And here are the numbers: During the animal therapy training sessions I have interacted with 72 people. And on my missions, I’ve interacted with 146 people. This brings the total of interactions with NEW people since I was adopted to 602! Yes, you read that right, that is 602 new people. That means meeting more than one new person per day. The total number of interactions with new plus familiar humans is much, much higher. That’s a lot of pawshaking and sitting on my behind, I can tell you that.
One of my first animal therapy training sessions
Practicing in the field
Training with my CCI buddies
My first real mission
We celebrated today’s milestone with doggie ice cream and topped it off with some frozen carrots for another Popeye boost. Yummy!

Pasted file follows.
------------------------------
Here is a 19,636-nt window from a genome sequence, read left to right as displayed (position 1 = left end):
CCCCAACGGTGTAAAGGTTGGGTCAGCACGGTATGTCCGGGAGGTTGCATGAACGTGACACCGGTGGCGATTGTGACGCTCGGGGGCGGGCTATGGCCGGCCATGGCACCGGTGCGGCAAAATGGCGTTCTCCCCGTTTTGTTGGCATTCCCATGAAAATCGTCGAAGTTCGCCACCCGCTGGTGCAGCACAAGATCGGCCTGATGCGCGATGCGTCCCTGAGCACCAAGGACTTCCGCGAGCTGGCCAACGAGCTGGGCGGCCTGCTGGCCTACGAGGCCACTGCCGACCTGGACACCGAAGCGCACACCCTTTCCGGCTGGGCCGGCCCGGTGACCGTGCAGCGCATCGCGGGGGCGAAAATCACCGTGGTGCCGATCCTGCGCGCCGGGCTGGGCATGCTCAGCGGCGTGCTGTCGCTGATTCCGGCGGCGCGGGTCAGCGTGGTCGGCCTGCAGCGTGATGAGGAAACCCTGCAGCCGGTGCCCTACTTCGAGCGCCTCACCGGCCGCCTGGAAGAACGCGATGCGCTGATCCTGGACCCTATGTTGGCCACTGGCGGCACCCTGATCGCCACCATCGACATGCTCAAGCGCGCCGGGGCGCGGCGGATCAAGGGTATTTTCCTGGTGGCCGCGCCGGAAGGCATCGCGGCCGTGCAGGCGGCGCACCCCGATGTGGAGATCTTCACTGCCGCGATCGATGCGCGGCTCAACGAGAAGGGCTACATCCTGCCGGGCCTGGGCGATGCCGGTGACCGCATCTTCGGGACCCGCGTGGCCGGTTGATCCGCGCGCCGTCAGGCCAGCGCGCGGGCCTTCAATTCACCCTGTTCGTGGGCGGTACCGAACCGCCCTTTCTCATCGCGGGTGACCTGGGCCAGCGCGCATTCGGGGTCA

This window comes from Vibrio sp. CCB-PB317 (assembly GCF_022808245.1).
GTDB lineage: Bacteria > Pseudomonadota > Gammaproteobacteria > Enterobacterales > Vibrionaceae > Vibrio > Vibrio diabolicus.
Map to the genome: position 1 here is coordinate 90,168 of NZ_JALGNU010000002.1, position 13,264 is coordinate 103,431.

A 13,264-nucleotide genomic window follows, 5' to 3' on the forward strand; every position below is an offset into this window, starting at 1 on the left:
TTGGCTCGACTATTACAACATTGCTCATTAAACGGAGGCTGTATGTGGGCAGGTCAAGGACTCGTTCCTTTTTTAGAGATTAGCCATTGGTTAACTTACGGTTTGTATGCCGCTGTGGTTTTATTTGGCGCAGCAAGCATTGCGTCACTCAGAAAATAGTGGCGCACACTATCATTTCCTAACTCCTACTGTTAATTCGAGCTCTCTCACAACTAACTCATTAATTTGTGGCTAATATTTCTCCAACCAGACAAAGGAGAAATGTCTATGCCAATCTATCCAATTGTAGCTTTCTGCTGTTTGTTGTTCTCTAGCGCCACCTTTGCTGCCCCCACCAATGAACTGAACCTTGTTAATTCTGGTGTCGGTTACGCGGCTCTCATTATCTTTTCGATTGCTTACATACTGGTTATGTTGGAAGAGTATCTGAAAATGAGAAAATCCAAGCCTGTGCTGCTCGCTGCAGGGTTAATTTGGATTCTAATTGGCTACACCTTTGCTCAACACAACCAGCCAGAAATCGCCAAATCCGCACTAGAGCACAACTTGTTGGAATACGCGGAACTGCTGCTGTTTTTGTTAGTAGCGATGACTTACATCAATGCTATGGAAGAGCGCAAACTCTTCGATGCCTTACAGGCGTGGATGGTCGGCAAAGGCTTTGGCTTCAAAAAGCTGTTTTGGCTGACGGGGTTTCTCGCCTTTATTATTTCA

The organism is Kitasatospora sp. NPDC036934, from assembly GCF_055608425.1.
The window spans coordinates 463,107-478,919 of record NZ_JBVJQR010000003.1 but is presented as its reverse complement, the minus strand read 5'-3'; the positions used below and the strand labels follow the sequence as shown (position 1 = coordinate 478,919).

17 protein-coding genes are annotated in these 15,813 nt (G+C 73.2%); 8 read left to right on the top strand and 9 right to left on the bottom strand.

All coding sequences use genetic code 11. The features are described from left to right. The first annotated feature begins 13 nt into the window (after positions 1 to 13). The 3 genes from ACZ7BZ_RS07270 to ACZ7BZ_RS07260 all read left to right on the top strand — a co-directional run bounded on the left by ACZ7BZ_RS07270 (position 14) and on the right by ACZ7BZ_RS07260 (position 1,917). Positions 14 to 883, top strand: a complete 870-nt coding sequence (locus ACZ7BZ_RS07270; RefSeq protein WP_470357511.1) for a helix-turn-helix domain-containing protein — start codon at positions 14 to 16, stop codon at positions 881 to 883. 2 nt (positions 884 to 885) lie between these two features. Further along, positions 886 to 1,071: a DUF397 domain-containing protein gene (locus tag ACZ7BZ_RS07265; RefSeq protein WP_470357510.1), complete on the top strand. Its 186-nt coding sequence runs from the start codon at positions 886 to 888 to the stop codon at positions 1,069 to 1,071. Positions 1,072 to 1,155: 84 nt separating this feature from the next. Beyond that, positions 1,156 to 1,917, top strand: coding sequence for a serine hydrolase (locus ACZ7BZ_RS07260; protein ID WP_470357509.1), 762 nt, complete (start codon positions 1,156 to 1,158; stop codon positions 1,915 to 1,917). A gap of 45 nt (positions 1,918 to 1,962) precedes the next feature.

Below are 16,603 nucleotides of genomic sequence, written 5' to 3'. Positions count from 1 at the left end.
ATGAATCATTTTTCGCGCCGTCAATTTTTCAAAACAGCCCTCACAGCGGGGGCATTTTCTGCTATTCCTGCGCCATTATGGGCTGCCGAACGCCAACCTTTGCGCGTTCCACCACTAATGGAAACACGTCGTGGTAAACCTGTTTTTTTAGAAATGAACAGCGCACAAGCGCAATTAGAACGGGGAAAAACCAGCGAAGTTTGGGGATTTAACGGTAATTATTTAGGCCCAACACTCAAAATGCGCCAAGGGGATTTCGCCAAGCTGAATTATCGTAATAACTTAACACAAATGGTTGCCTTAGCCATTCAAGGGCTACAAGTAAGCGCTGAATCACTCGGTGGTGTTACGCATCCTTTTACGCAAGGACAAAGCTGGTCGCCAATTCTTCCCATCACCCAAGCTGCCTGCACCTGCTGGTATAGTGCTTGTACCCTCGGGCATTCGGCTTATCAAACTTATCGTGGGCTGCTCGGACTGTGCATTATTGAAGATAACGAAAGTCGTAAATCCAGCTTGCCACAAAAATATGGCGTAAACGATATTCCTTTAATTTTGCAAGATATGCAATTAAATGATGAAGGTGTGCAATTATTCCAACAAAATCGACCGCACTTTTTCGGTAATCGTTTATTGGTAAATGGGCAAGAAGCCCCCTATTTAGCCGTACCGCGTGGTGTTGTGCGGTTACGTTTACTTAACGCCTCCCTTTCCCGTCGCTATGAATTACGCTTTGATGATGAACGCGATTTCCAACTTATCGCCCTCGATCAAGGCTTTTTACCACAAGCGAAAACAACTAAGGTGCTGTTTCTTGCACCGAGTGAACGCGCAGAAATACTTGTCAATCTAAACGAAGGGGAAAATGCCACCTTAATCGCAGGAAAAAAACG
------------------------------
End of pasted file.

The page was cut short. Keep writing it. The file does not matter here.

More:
Let’s celebrate; we’re ready!
Hope you had a wagnificant Father’s day and all,
Another Mission Possible is behind us. This time I got the early Monday morning shift in the ER. It meant that I had to get up super early. I was also the only Dogtor on duty. At first, we seemed to be off to a rough start as our usual parking spot was taken by a big truck. The truck was not only big but also made a lot of noise. Turned out that it was a mobile shredding truck. I guess secret missions require the shredding of lots of papers. Luckily, my magic harness, Dogtor bandana, in combination with frozen carrots hand delivered to me at the exact right time, gave me Popeye strength. This helped me to make it past the truck and into the building without further ado.